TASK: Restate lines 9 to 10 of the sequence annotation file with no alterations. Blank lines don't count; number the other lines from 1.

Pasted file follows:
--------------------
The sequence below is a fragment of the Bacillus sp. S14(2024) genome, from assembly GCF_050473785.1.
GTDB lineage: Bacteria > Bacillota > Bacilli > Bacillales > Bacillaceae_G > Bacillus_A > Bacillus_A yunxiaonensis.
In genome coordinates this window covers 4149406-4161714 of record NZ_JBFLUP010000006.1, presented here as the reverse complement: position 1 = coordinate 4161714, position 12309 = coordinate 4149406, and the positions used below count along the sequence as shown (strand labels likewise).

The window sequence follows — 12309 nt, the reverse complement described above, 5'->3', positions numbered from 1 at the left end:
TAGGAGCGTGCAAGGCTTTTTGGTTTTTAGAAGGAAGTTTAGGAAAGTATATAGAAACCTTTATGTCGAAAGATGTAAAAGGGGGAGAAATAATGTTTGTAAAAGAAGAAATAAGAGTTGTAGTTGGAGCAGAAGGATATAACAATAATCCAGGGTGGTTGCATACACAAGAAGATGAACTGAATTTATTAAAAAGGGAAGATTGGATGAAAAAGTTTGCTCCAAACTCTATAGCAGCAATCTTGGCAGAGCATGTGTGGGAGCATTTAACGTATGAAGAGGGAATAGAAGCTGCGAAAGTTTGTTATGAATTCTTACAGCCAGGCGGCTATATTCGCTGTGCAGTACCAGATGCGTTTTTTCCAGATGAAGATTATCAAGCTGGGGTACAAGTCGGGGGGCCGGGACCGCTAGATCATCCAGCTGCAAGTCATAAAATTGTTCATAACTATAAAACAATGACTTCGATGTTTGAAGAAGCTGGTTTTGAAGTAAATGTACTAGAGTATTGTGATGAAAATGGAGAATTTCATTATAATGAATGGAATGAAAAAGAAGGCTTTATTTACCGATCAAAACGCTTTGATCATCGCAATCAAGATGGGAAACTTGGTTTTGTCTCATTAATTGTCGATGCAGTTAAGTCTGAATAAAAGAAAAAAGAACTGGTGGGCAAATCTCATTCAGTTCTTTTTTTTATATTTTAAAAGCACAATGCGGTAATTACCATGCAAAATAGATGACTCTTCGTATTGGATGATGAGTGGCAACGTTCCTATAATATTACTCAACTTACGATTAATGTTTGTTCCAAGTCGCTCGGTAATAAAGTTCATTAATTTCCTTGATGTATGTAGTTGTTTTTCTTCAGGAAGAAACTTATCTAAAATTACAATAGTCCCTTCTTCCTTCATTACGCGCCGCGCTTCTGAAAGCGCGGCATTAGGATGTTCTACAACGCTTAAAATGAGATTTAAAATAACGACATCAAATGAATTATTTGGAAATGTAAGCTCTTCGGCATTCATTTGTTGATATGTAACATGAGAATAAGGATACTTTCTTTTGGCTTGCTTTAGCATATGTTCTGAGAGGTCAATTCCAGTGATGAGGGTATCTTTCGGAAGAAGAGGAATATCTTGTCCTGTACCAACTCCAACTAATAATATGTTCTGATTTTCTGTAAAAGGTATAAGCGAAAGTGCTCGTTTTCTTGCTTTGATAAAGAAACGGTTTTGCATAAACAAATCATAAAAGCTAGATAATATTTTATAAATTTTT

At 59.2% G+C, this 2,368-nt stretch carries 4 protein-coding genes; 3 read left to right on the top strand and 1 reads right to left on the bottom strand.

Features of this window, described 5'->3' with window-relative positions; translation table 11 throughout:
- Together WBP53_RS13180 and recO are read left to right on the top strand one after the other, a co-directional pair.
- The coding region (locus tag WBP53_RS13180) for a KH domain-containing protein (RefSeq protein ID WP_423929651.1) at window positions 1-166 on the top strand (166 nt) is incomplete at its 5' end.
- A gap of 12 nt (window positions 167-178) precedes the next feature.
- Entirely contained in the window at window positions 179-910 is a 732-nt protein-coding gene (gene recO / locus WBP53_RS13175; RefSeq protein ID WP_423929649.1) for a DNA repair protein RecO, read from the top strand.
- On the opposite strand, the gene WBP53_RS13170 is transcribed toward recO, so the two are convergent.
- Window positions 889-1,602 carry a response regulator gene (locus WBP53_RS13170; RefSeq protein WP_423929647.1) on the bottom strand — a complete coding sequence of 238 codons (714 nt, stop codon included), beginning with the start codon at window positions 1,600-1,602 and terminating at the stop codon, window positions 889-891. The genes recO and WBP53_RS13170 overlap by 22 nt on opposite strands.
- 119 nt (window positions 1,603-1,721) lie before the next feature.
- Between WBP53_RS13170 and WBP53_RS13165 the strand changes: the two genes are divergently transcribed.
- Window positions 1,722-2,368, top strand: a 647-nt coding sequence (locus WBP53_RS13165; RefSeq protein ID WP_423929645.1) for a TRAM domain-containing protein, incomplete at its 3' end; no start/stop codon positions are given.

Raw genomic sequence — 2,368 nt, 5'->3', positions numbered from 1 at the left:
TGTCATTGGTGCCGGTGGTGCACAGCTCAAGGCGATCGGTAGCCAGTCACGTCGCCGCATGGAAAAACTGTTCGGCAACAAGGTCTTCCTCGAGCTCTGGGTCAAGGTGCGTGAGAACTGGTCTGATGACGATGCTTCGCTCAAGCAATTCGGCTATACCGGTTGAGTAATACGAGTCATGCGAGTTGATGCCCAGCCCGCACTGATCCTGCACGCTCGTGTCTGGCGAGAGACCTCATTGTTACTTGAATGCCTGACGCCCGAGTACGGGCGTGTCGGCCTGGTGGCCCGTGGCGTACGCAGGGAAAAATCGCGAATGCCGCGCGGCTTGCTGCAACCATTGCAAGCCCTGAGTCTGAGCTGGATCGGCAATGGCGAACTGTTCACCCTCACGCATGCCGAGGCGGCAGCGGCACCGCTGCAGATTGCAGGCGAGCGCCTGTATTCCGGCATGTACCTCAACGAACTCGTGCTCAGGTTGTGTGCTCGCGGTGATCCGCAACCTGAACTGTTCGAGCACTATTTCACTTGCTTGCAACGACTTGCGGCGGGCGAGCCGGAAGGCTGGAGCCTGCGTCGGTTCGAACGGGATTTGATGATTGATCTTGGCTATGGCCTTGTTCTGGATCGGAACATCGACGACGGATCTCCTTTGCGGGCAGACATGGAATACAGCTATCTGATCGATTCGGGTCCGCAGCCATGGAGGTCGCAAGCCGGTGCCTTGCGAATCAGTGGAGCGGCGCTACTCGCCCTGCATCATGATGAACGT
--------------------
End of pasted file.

- The coding region (locus tag WBP53_RS13180) for a KH domain-containing protein (RefSeq protein ID WP_423929651.1) at window positions 1-166 on the top strand (166 nt) is incomplete at its 5' end.
- A gap of 12 nt (window positions 167-178) precedes the next feature.